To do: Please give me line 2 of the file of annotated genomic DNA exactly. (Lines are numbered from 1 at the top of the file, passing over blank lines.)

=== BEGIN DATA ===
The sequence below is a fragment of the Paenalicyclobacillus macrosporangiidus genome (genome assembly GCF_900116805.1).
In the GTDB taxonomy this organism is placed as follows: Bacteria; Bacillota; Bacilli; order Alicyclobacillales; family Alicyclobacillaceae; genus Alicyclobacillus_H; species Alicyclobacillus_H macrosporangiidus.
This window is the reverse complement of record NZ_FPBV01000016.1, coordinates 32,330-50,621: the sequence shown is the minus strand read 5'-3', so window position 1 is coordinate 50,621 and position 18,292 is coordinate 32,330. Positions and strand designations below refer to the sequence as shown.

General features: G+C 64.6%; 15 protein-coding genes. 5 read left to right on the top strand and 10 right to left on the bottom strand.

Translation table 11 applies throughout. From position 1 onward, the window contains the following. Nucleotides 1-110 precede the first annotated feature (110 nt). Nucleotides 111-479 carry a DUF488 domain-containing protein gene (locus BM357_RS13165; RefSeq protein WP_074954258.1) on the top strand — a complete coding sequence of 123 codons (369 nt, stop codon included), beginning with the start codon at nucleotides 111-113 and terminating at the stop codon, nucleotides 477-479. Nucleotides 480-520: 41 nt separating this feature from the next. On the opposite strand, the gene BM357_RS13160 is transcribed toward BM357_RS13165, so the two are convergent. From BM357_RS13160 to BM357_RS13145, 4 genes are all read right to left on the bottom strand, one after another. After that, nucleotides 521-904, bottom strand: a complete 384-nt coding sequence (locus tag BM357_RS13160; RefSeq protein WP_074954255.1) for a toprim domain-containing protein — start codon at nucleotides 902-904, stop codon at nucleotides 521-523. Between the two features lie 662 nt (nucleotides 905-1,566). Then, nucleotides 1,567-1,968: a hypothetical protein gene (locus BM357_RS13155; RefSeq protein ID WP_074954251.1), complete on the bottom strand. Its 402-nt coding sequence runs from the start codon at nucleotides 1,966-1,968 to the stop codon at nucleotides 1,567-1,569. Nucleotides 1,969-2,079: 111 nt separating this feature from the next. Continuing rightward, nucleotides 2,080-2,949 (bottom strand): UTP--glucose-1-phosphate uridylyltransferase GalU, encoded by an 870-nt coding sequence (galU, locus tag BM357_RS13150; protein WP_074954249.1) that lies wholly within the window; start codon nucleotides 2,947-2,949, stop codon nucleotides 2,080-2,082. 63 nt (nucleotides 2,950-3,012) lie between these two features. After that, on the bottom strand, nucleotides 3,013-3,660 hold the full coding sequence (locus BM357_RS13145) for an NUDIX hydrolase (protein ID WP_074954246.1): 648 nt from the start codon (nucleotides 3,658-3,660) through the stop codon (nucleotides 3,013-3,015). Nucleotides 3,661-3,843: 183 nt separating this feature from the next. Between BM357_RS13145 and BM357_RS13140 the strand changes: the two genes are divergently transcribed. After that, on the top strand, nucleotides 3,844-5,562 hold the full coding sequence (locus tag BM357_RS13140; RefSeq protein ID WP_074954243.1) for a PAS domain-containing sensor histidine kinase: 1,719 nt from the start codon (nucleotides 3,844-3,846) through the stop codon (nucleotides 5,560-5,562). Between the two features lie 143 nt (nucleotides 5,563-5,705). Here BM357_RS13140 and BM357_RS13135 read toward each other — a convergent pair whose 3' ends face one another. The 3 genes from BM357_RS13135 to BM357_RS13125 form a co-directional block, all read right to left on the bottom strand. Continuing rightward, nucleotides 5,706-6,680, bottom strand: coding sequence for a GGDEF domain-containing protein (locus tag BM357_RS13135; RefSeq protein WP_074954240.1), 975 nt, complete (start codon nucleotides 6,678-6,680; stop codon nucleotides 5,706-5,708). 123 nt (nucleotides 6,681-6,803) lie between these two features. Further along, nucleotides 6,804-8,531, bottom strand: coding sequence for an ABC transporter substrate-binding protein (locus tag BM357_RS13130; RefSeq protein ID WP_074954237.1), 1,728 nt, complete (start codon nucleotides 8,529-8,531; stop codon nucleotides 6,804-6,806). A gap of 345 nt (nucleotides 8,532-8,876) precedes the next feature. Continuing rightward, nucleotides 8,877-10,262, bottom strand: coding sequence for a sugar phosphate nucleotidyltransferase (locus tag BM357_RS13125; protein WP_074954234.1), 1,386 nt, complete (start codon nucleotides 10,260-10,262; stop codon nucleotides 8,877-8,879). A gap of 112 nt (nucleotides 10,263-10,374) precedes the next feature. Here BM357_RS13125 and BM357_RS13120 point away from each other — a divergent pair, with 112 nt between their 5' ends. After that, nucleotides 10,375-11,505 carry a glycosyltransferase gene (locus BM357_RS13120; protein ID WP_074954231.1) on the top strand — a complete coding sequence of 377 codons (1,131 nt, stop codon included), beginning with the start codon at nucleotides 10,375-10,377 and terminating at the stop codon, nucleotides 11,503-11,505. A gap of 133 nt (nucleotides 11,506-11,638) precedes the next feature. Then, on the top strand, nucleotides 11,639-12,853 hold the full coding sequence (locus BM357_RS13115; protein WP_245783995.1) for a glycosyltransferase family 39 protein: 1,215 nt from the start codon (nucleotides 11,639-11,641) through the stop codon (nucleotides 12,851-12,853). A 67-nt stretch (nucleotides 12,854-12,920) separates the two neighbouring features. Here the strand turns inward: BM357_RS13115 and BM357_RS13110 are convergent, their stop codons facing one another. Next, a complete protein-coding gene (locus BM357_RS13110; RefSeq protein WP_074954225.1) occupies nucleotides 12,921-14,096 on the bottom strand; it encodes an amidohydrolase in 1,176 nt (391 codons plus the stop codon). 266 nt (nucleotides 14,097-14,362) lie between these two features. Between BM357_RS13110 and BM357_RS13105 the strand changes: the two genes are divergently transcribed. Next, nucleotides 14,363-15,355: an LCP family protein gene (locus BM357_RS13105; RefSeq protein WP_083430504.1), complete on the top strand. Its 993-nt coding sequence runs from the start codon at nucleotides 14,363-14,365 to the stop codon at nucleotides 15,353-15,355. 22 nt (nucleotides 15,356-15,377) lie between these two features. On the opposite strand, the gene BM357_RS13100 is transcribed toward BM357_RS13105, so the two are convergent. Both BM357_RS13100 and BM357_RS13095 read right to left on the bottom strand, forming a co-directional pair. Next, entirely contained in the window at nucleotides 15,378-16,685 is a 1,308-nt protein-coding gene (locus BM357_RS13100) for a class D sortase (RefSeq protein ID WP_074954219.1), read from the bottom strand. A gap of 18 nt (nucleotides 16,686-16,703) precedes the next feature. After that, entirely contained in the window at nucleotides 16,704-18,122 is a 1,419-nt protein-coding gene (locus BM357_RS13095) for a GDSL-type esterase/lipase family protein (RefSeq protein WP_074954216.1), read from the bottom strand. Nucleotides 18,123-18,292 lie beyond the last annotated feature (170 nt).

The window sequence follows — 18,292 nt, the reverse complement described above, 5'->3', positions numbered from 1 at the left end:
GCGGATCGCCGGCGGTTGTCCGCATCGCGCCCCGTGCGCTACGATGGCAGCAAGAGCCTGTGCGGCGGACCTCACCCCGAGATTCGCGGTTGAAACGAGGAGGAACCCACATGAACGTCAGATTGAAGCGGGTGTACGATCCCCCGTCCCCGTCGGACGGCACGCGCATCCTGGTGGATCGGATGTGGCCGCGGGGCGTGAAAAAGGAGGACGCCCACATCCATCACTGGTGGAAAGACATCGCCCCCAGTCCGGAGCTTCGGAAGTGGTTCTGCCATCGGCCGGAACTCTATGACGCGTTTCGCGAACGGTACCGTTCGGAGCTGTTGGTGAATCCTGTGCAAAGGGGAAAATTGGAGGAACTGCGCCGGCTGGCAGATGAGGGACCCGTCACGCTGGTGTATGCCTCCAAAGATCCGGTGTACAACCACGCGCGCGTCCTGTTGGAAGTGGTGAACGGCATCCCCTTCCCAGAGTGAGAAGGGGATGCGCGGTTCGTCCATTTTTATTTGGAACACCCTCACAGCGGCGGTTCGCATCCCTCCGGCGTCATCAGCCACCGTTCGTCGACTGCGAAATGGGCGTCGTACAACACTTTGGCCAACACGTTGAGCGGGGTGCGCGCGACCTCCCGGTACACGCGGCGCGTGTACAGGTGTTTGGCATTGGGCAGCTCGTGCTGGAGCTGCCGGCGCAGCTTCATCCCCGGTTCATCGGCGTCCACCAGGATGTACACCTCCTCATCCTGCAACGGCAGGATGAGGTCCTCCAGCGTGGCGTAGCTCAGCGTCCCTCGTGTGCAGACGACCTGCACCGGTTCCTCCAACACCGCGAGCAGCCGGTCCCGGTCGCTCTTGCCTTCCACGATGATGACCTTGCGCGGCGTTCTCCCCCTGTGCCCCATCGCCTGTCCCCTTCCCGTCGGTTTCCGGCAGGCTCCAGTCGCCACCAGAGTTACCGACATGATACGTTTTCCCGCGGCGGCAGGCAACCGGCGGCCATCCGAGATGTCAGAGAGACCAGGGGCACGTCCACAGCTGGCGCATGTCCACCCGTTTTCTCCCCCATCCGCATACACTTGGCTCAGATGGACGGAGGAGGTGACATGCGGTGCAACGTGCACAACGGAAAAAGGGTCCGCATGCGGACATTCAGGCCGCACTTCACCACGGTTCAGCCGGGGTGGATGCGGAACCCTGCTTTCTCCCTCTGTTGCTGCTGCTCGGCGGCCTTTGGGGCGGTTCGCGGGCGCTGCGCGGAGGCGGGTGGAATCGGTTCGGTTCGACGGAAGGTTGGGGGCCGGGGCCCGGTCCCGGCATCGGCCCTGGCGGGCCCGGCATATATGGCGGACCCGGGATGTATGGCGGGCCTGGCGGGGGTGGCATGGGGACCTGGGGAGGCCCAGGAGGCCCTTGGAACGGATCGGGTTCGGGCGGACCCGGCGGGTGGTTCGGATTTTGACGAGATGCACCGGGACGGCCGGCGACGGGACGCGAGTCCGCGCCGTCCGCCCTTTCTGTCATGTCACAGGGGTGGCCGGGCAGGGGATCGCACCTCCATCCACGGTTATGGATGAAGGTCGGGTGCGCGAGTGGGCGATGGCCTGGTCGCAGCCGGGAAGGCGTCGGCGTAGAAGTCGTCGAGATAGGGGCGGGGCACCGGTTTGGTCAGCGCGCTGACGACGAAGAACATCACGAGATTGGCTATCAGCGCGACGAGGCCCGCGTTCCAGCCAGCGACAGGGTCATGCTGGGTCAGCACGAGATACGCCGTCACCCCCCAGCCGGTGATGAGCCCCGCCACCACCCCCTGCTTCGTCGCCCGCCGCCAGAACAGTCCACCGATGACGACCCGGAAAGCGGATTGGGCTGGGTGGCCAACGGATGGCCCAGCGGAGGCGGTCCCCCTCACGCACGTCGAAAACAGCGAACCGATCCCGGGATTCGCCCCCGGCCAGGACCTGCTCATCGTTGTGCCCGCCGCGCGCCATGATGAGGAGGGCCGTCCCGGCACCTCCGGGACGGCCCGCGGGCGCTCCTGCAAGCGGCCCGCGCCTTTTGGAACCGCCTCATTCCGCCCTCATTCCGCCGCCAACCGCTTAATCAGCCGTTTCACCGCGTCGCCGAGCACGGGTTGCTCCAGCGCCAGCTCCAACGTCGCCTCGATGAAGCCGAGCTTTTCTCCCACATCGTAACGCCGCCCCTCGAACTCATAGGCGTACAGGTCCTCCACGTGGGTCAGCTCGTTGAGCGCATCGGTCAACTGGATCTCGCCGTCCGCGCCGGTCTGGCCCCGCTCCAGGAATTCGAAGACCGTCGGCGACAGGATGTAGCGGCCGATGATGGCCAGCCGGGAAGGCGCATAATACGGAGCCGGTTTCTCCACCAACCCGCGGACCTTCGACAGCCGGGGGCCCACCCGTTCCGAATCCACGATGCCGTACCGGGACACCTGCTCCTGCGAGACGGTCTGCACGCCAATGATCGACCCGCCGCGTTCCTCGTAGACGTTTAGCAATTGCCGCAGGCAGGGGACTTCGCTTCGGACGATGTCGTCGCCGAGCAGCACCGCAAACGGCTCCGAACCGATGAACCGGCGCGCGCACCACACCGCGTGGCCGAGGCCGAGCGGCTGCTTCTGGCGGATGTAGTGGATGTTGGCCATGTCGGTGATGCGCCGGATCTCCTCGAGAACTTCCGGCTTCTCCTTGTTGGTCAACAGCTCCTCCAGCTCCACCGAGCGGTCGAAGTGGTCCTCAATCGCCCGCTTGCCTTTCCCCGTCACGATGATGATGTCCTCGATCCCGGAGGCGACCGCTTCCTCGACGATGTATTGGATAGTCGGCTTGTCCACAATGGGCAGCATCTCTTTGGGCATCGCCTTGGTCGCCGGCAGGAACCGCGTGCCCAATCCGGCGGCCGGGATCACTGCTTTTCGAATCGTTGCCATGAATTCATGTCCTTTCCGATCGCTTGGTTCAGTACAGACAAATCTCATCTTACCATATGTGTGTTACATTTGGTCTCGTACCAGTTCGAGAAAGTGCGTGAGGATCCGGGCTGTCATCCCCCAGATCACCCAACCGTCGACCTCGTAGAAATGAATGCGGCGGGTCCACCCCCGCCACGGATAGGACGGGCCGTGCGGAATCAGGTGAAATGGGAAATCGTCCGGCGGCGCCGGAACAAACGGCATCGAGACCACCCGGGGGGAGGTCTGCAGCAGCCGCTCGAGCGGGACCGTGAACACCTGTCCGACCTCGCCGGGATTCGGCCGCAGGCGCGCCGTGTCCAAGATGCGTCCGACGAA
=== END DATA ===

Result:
In the GTDB taxonomy this organism is placed as follows: Bacteria; Bacillota; Bacilli; order Alicyclobacillales; family Alicyclobacillaceae; genus Alicyclobacillus_H; species Alicyclobacillus_H macrosporangiidus.